Weakness in the retail sector has slowed Long Island’s job growth, state data released Thursday show.

The Island had 15,100 more jobs in August compared with the same month in 2015, the Labor Department said. That annualized growth rate fell from the 16,600 year-over-year job increase in July.

The private-education and health services sector led August employment growth with 9,000 more jobs. Most of the growth was in health care, which added 8,900 of the jobs to education’s 100.

Construction had the second-highest number of jobs — 6,600. That sector, one of the Island’s highest-paying, has been posting strong growth for several years, indicating greater strength in the local economy, said Shital Patel, labor-market analyst in the department’s Hicksville office.

“That always points to better economic activity across the region,” Patel said. “Construction is basically an investment in the region.”

But the continuing growth could soon translate into labor shortages in the sector, which in turn could hamper employment expansion, she said.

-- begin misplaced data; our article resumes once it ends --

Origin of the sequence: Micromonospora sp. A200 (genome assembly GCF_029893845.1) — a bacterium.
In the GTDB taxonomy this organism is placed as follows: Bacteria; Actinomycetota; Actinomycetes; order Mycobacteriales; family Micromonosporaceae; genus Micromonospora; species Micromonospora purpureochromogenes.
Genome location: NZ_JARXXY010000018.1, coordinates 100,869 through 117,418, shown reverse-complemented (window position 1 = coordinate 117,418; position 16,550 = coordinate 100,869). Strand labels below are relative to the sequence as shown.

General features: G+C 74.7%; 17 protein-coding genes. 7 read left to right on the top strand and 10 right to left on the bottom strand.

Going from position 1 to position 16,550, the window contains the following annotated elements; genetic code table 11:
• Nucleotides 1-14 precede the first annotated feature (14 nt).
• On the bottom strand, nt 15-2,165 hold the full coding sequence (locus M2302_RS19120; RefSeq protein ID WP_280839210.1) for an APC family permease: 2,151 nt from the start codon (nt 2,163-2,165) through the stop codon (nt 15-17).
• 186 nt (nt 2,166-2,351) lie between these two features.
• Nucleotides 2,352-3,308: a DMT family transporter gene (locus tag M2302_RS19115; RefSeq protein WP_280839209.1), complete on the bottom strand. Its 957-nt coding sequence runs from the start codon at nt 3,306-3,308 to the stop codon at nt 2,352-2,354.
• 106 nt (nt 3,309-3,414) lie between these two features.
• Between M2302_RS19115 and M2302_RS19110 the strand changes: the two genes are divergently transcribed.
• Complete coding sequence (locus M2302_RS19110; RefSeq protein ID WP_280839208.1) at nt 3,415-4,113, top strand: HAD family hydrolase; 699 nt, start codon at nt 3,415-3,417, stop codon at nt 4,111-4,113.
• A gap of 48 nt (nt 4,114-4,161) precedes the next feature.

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“It’s growing, and it’s an aging industry,” Patel said.

The trade, transportation and utilities sector, which encompasses retail, posted the biggest decline — down 6,200 jobs, mostly because of retail layoffs. Retail alone shrank by 6,800 jobs year over year.

“The private sector is still growing but the pace of growth has been slowing for a couple of months, and that is mainly due to weakness in the retail sector,” Patel said.

The latest data suggest that retail’s prospects may not improve in the near term. The sector posted a 3,100-job decline between July and August — compared with an average gain of 100 for that time period, Patel said.

The private sector added 15,000 jobs in August and government 100. The government sector received its biggest boost from hiring at public schools.

Overall the Island had 1.33 million jobs in August, up from 1.32 million a year earlier.

The Island’s 1.1 percent increase in August job growth compared with 2.3 percent for New York City, 1.4 percent for New York State and 1.7 percent for the nation, all on a seasonally unadjusted basis.

The department uses year-over-year comparisons because local data aren’t adjusted for seasonal fluctuations in employment.

New York City’s job growth was the highest in the state, followed by 2.2 percent in both the Dutchess-Putnam and Kingston metro areas.

The Labor Department will release the Island’s August unemployment rate on Tuesday. The jobless rate fell to 4.2 percent in July, from 4.8 percent a year earlier.